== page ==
Women make up more than half of the U.S. population, yet the majority of elected and appointed positions in government are held by men.
Political insiders control who gets recruited to run for office, partisanship and winner-take-all voting often determines who wins, and antiquated legislative rules impact who can serve and lead.
The problem isn't just convincing more women candidates to run for office. The problem is there are structural and institutional barriers that limit women's odds of success at every stage of the electoral process.
To advance women's representation and leadership in the United States, we need to complement existing candidate-centric practices with innovative systems strategies.
Electing more women to government will strengthen our democracy by making it more representative, reviving bipartisanship and collaboration, improving policy outcomes, encouraging a new style of leadership, and cultivating trust in our elected bodies.
Recruitment targets for political parties so more women run.
Ranked choice voting for executive & legislative offices so more women win.
Modern rules like onsite childcare so more women can serve effectively.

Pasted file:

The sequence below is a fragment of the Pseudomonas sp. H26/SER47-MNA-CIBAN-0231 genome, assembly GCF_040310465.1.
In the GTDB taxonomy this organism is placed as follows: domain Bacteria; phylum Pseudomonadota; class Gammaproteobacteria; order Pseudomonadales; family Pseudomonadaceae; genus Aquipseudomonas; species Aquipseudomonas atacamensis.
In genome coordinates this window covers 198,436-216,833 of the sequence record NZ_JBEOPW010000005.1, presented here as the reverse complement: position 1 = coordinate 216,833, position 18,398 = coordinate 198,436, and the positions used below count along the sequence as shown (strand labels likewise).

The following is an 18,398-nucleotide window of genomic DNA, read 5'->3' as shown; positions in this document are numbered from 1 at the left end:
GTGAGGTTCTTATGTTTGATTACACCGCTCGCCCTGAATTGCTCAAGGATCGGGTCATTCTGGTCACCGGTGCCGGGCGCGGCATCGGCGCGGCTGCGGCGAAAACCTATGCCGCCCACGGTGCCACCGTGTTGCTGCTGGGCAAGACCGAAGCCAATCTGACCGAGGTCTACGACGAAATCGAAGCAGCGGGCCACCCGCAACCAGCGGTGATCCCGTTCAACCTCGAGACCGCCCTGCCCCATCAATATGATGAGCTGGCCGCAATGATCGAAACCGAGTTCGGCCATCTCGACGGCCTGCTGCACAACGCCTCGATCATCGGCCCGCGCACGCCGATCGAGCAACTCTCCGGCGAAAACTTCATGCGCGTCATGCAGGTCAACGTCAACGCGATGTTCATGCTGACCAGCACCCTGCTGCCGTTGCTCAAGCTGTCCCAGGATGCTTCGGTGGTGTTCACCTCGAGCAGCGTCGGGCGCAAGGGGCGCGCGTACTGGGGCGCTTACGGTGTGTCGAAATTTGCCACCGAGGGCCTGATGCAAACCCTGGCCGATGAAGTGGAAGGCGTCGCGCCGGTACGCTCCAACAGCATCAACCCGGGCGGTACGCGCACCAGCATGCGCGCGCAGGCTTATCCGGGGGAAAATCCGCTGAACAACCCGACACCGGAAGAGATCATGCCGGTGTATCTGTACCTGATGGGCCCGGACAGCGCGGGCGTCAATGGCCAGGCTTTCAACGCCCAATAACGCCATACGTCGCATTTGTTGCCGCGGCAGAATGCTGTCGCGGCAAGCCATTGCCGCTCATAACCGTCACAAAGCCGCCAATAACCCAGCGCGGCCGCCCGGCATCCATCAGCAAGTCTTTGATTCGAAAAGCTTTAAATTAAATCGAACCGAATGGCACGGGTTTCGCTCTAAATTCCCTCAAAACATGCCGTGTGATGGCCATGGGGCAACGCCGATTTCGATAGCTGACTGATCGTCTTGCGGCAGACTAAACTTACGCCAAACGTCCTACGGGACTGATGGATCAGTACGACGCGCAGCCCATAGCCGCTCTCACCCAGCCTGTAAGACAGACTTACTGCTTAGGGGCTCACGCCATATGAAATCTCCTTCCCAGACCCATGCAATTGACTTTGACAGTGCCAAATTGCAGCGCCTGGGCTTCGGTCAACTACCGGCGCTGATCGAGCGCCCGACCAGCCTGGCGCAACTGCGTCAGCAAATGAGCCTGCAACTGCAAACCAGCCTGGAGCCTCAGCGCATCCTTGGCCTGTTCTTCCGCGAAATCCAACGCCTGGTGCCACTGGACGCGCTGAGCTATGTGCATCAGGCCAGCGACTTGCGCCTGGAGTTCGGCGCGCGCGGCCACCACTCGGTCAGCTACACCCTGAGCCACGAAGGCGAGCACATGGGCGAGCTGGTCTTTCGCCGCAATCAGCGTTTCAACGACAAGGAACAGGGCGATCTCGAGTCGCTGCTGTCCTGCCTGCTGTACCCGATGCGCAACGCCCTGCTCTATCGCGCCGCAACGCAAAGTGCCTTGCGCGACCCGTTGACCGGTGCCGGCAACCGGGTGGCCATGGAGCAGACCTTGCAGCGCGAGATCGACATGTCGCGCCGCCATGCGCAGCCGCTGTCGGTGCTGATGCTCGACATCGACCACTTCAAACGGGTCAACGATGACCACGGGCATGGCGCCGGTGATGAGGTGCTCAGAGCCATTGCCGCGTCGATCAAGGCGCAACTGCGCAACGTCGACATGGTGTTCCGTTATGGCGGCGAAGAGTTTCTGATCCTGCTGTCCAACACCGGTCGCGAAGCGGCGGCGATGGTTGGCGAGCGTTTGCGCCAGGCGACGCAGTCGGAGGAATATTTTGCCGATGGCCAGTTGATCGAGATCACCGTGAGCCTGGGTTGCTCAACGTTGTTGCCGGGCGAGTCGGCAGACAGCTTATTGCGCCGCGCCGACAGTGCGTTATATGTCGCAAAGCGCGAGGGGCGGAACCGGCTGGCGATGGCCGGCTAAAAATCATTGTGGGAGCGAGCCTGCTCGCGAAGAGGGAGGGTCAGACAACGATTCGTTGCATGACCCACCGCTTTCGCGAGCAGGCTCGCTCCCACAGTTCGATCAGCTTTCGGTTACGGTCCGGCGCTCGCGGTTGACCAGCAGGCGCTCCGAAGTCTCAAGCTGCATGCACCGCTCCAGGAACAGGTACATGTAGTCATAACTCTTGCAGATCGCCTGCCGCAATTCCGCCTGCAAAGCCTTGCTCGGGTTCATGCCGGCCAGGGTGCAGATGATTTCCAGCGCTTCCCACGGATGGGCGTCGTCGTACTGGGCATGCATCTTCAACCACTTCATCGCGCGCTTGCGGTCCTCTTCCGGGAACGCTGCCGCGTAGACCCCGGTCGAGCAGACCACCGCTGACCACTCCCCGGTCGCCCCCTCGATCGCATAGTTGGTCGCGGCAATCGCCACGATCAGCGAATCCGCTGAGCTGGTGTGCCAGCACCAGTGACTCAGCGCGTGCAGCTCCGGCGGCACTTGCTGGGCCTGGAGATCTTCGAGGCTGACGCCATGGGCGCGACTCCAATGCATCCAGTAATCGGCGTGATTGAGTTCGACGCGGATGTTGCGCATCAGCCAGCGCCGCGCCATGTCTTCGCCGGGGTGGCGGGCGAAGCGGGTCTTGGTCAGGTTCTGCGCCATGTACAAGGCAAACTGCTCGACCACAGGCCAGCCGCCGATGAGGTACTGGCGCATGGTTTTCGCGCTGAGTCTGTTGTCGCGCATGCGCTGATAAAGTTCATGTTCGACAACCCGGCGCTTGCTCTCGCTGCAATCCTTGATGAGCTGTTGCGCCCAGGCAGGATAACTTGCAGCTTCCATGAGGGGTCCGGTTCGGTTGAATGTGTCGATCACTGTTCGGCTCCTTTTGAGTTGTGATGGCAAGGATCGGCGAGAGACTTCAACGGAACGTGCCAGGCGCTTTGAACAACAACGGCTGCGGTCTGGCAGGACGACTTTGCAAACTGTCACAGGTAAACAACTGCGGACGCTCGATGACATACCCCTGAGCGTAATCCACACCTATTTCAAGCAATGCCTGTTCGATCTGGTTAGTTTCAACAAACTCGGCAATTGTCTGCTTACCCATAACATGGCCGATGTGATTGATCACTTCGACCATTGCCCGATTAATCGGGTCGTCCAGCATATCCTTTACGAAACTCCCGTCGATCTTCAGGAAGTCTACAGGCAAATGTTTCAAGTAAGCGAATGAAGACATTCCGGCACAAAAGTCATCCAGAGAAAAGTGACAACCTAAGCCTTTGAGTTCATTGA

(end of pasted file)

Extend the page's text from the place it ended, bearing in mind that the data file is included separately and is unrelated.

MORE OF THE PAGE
Rankin Chisolm Rule for political appointments & hiring so more women lead.
Join the work for systems strategies that address the structural barriers women face & enable sustained progress toward gender balance in representation and leadership in the United States.
Sara Ahmed is a freshman at American University with an intended major in Political Science and Sociology. Being a communications intern at Represent Women has helped her put her passion for gender equality, specifically in the political field, into action. She hopes to work on campaigns where women of color who look like her are running for public office in the future. Sara enjoys trying different places to eat and watching psychological thrillers in her free time.Read More
Being a woman of color who is deeply committed to equity and equality, I look forward to working to reduce the gap in representation to create a legislature that is not only gender balanced but ethnically diverse. Gender disparities exist everywhere - politics, science, business, you name it - there is a lack of female leadership. This can only change when our representation and our leaders include more women. As an outreach intern for RepresentWomen, I’m excited to advocate and push for a more gender balanced cabinet in the upcoming elections.Read More
In spite of my personal indecisiveness, RepresentWomen appealed to me and my dual interests in local and global politics. In particular, I was drawn to the quest to find and promote best practices for all levels of politics. As a student government senator, I have seen first-hand how changing the structure and function of a political body can lead to more effective outcomes (and hours of discussing and voting on by-laws). I hope to use this knowledge to guide my research internship at RepresentWomen this fall.Read More